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Discussion Starter · #1 ·
External leaks should be obvious enough with this sort of consumption levels (assuming you clean your bike more than I do). Check at least one sparkplug of each cilinder: If there is a lot of light coloured debri on them or even plain fresh oil, it's probably oil being burnt in the engine. Not necessarily a sign of an upcoming complete restoration, could maybe just be piston-rings or valve-stem guides (it that's the right term).

Also check airbox and engine-breather hose. If that is full of oil, the vacuum of the inlet somehow sucks in oil or oil comes through past a leaking valve. Check the engine pressure.
Oil can even be pushed out past a leaking rear rocker cover gasket into the engine breather hose (breather tunnel goes through here) or even too thin oil can do this, like a run-down 5W40 that has been used too long and therefore has lost its viscosity adjustment. These last options sound highly unusual but happened to me. However, these symptons are unlikely to cause these sorts of consumption, but still worth checking before rebuilding the engine. Don't forget, these engines are known to run 100.000+ miles without needing major work. In theory...
 

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Hi,
Is there Oil under the engine, if yes then likely cause is the final drive shaft oilseal, these can fail along with the associated bearings etc.by overtightening the chain!
If there's no oil on underneath it, then it sounds like worn or sticking piston rings are the problem.
Do you see blue smoke coming out of the exhaust ?
You could do to check the compression.
Hope the above is of some help
Cheers
Andy
 

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Discussion Starter · #3 ·
Good luck!
Don't forget when testing the compression the engine is warm (no false readings due to thick cold oil sealing something off) and ideally loosen or take the carbs off to make leaking inlet valves more obvious (fully opening the throttle during testing could help a bit as well I suppose, not sure though to what extent a CV carb will open up doing this?).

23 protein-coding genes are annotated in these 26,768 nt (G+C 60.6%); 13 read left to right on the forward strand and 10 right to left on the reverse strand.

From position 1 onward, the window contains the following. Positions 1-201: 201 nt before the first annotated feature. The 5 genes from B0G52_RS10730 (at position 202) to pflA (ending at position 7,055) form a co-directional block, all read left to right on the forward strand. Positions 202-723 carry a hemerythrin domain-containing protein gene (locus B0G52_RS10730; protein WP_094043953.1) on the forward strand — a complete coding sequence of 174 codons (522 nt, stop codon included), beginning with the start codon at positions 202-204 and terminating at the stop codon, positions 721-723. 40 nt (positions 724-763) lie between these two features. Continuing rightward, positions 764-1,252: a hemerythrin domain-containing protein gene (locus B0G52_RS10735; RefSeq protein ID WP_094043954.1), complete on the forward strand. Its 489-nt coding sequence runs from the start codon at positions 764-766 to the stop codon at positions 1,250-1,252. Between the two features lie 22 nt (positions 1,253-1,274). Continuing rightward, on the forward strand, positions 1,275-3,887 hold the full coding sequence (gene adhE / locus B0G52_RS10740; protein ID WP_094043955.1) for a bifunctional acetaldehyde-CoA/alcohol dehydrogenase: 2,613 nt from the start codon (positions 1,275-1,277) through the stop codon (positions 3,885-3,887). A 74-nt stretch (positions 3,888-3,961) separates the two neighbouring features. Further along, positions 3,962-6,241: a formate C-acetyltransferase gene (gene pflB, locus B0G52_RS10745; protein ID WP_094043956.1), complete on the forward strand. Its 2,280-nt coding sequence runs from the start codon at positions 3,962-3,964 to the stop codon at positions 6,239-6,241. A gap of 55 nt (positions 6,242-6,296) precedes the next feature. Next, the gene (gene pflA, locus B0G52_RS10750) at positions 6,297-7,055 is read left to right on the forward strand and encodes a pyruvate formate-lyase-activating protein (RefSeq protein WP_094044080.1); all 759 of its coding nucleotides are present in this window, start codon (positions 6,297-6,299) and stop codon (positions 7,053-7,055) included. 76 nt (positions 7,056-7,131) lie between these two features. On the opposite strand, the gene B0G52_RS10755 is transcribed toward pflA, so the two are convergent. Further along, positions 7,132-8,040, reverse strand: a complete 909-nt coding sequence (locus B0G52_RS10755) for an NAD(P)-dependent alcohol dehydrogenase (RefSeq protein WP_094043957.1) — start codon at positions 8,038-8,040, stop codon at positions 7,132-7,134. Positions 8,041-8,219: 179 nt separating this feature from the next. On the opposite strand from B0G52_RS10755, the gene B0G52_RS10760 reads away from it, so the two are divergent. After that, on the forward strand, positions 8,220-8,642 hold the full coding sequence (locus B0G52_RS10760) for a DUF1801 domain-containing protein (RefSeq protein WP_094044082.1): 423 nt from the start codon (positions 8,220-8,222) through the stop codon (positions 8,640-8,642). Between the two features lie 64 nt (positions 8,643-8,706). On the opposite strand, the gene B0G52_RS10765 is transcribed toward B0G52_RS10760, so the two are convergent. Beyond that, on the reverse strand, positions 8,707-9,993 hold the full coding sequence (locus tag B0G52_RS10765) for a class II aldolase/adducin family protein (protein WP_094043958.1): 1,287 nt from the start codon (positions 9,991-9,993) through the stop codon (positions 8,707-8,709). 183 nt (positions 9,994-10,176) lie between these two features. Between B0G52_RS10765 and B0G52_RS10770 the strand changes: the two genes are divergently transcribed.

And of course make sure the battery is fully charged otherwise the readings may be too pessimistic.
Just as interesting as the absolute value you measure (should be between 11-15 bar at 400 rpm, or 157 - 213 psi) is the difference between the two cilinders: it could give you some clues whether the engine has an isolated problem to one of the cilinders or is in a "overall poor state".

Let's hope it's not all that serious after all :flower:
 

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Discussion Starter · #4 ·
boussog1 said:
Thanks a lot for the tips robelst! Will get back to you with my findings.

Thanks again!
Oups, forgot: If you measure low compression, squirt a bit of fresh (cold) oil in the cilinder through the sparkplug hole and measure again. If you don't notice any difference it is probably a leaking valve (or maybe head gasket), if it does, it's almost certain piston(ring) related, because the added oil will help sealing it off.
 
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Plz do let us know if you find a solution since I got my TA doing the exact same thing and I'll rebuild my engine next winter if I can't find anything else.... :(

/Zappa
 
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